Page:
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20 Cards in this Set

  • Front
  • Back
altruism
motive to increase another's welfare without conscious regard for one's self-interests
social-exchange theory
human interactions are transactions that aim to maximize one's rewards and minimize one's costs
egoism
motive, which undelies all behavior, to increase one's own welfare; this is the oppostie of altruism, which aims to increase another's welfare
frustration-aggression theory
theory that frustration triggers a readiness to aggress - soda machine example
frustration
blolockin of goal-directed behavior
bystander effect
finding that a persin is less likely to provide help when there are other bystanders
door in the face technique
strategy for gaining concession: after someone first turns doen a large request, the same requester counteroffers with a more reasonable request
moral inclusion
regarding others as within one's circle of moral concern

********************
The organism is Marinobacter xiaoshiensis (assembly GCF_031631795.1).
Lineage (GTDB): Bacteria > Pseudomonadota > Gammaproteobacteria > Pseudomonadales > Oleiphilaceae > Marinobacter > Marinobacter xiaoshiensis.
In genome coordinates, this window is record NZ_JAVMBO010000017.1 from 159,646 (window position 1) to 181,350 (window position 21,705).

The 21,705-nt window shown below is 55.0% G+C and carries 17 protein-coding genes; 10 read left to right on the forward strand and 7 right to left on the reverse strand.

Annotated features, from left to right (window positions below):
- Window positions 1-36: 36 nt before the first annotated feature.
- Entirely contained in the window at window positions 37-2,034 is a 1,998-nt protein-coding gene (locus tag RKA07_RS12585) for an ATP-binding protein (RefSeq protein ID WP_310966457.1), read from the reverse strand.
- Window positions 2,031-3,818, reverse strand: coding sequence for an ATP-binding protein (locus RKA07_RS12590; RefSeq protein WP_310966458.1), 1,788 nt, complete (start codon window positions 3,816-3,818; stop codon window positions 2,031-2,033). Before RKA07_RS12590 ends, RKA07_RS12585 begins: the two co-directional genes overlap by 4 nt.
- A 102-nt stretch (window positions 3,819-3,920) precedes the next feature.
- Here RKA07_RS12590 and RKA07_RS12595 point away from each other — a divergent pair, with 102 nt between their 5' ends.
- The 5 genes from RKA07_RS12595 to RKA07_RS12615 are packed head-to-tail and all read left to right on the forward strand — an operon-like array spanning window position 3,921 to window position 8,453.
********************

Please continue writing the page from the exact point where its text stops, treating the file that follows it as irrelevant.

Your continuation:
moral exclusion
perception of certain individuals or groups as outside the boundary of which one applies moral values and rules of fairness
overjustification effect
result of bribing people to do what thtye arleady like doing: they may see their actions as externally controlled rather than intrinsically appealing
reciprocity norm
expectation that people will help, not hurt, those who have helped them
social capital
mutual support nad cooperation enabled by a social network
social-responsibility norm
expectationthat people will help those needing help
kin selection
idea that evolution has selected altruism toward one's close relatives to enhance the survival of mutually shared genes
empathy
vicarious experience of another's feelings; putting oneself in another's shoes
bystander effect
finding that a person is less likely to provide help when there are other bystanders
door-in-the-face technique
after someone first turns down a large request, the same requester counteroffers with a more reasonable request
ex: huge sundae....can i have two cookies then?
moral exclusions
perception of certain individuals or groups as outside the boundary within which one applies moral values and rules of fairness
moral inclusion
regarding others as within one's circle of moral concern
overjustification effect
result of bribing people to do what they are already doing, they may then see their actions as externally controlled rather than intrinsically appealing